Quoting Reuters, “Maria Gaidar, whose father Yegor was Russia’s first reformist prime minister after the 1991 collapse of the Soviet Union, was appointed last Friday to be deputy governor of Ukraine’s southern Odessa region, a political hotspot now led by former Georgian President Mikheil Saakashvili.”
Maria Gaidar is Russian, and she holds Russian citizenship. There is no obvious notation of Ukrainian, or part-Ukrainian ancestry, that would put in a less jarring context the appointment of a Russian citizen to the Ukraine administration of Petro Poroshenko. Her father was a prime minister of Russia. From 2/09 to 6/11, Maria herself was a deputy governor of Kirov Oblast, which, note, is nowhere near the Caucasus or Ukraine.
The demographics of entire Odessa Oblast are not at my fingertips, so here are the (Wikipedia) 2001 demos of the Odessa-the-city, the largest city and capital of the region:
- Ukrainians: 622,900 people (61.6%)
- Russians: 292,000 people (29.0%)
- Bulgarians: 13,300 people (1.3%)
- Jews: 12,400 people (1.2%)
- Moldovans: 7,600 people (0.7%)
- Belarusians: 6,400 people (0.6%)
- Armenians: 4,400 people (0.4%)
- Poles: 2,100 people (0.2%)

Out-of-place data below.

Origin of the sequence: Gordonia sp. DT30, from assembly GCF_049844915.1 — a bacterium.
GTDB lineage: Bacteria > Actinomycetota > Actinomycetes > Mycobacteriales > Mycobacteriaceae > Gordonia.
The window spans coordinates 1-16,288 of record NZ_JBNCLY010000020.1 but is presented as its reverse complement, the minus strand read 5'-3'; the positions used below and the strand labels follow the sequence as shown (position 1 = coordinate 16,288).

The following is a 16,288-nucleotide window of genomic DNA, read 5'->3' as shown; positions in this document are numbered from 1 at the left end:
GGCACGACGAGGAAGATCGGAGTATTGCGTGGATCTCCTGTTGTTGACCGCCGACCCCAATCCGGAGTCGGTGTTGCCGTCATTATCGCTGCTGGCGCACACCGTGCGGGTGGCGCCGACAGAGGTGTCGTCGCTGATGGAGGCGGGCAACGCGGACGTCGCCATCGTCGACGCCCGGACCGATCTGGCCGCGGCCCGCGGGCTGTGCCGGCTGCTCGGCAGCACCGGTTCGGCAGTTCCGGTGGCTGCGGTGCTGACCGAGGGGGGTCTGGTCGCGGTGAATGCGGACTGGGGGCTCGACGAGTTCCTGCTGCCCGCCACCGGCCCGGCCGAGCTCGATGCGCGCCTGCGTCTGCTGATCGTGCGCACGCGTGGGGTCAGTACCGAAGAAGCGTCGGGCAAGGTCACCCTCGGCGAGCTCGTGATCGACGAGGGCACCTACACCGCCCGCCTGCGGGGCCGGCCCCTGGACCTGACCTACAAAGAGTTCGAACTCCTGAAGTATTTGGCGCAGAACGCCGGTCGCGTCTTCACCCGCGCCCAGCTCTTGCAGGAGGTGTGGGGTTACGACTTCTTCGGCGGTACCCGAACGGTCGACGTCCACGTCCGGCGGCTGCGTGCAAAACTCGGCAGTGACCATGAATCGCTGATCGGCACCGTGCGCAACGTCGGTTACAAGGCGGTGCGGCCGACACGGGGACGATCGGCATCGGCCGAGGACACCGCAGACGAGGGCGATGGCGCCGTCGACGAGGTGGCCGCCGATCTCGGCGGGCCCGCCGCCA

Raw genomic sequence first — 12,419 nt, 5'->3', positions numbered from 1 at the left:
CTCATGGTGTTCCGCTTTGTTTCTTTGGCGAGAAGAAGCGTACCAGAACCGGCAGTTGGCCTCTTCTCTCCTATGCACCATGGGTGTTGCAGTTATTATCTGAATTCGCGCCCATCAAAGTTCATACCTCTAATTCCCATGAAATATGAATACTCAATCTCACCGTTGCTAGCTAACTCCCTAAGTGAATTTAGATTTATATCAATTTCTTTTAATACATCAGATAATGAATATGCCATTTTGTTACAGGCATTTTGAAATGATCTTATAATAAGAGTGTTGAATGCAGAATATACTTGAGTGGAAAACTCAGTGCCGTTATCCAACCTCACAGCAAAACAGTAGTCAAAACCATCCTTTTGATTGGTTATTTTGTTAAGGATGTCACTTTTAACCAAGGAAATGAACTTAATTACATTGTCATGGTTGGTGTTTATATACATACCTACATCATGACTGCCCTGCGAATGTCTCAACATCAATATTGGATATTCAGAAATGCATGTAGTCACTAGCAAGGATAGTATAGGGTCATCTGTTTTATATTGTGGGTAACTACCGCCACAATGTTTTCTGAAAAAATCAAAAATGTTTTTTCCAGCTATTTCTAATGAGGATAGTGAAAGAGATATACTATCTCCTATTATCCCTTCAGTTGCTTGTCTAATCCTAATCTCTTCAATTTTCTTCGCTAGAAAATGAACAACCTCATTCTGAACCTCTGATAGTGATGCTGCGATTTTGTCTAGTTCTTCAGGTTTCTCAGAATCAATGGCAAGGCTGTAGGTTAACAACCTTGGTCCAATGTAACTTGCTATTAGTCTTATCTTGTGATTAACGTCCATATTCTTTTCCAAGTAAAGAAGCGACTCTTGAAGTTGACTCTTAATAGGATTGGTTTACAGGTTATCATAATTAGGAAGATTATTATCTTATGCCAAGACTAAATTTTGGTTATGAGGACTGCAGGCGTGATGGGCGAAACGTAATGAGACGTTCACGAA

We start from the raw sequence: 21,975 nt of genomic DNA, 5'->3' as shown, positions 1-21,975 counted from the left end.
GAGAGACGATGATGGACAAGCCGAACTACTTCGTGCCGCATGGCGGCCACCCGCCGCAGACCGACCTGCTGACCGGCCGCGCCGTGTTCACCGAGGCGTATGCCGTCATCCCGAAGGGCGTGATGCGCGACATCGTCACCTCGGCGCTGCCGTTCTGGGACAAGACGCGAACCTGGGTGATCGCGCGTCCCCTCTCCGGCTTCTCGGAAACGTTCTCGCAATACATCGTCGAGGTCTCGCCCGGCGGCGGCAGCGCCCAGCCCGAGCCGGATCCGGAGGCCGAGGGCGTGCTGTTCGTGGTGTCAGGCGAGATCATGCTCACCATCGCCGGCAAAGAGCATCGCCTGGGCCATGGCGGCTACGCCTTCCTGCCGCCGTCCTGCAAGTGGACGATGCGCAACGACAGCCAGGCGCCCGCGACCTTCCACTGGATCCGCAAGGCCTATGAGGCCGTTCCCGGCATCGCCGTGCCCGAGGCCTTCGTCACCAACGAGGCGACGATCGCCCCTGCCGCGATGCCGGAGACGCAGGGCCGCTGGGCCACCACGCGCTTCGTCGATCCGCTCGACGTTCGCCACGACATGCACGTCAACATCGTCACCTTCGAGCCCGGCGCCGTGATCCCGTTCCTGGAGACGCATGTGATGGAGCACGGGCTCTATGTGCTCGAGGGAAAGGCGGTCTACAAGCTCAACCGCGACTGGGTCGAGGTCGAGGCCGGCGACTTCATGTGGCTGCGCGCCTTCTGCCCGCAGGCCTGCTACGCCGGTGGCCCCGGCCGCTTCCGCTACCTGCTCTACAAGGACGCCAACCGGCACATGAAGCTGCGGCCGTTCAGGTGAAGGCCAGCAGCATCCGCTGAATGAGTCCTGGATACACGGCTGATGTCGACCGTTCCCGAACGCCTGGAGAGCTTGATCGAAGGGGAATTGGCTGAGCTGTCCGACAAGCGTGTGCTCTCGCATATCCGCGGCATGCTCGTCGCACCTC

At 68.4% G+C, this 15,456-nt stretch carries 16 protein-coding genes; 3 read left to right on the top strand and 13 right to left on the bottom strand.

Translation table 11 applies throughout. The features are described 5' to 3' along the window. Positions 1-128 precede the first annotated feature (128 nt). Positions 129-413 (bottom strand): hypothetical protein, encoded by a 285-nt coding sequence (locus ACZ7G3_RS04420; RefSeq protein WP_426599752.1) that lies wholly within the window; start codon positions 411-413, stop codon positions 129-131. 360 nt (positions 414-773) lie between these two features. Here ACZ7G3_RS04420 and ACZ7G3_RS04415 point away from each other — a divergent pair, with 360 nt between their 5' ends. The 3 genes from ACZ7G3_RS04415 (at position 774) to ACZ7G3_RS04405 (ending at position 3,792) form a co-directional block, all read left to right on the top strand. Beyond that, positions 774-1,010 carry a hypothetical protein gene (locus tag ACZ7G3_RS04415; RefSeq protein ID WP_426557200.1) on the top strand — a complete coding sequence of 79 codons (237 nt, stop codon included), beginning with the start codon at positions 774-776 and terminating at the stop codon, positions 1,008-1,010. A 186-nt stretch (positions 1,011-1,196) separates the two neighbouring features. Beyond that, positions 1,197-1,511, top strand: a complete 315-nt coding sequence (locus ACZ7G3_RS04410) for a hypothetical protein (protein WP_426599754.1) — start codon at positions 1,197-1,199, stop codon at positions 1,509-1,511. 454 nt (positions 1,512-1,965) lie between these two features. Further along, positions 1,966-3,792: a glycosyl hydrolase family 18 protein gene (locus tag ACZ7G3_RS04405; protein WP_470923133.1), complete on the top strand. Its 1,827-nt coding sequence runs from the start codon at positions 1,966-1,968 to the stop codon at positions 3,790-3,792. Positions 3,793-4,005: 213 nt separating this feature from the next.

The governor of Odessa Oblast isn’t Russian either; Mikheil Saakashvili is former president of Georgia. The strangeness is apparently caused by a desire to find rulers who can’t be bribed by Odessans. But the numbers do not imply that the appointment of a Russian has any particular political benefit, such as the pacification of hostile ethnics. The appointment of an ethnic Russian, however liberal or hospitable, is vaguely analogous to appointing during World War II, a member of the Japanese pre-war social democratic parties to some mid level position in the state government of Hawaii.
The Odsessans don’t seem to care. The Ukrainian fascists must, but their opinion apparently means little away from the front lines. Maria Gaidar’s motives are obvious. In Russia, her life is in danger. The Odessa appointment is an opportunity to continue in political life, doing…something. From Russia come loud noises of indignation.
A surmise. The field of possible choices for the position could not have been small. For the position of deputy governor, there exists a huge pool of qualified individuals, both domestic and foreign. Have you ever wanted to be deputy governor of Odessa? Here’s your chance. Send your resume stat to
President of Ukraine , 11 Bankova Str., 01220, Kyiv, Ukraine
Perhaps we are missing something. Surely, somewhere, there must be at least one Ukrainian who is both as honest as the day is long and unafraid of getting whacked by the Odessa mafia. Could it be that there is method in the madness of appointing a Russian woman to a political post in far western Ukraine?
Since Donald Trump would snap up this appointment in a heartbeat, there well might be, a message to Putin:
“If the rebel leaders, who seem intellectually underendowed to the extent that their knuckles drag the ground, were instead, some other enlightened Russians, of whom Maria Gaidar is an exuberant example, we might come to terms.”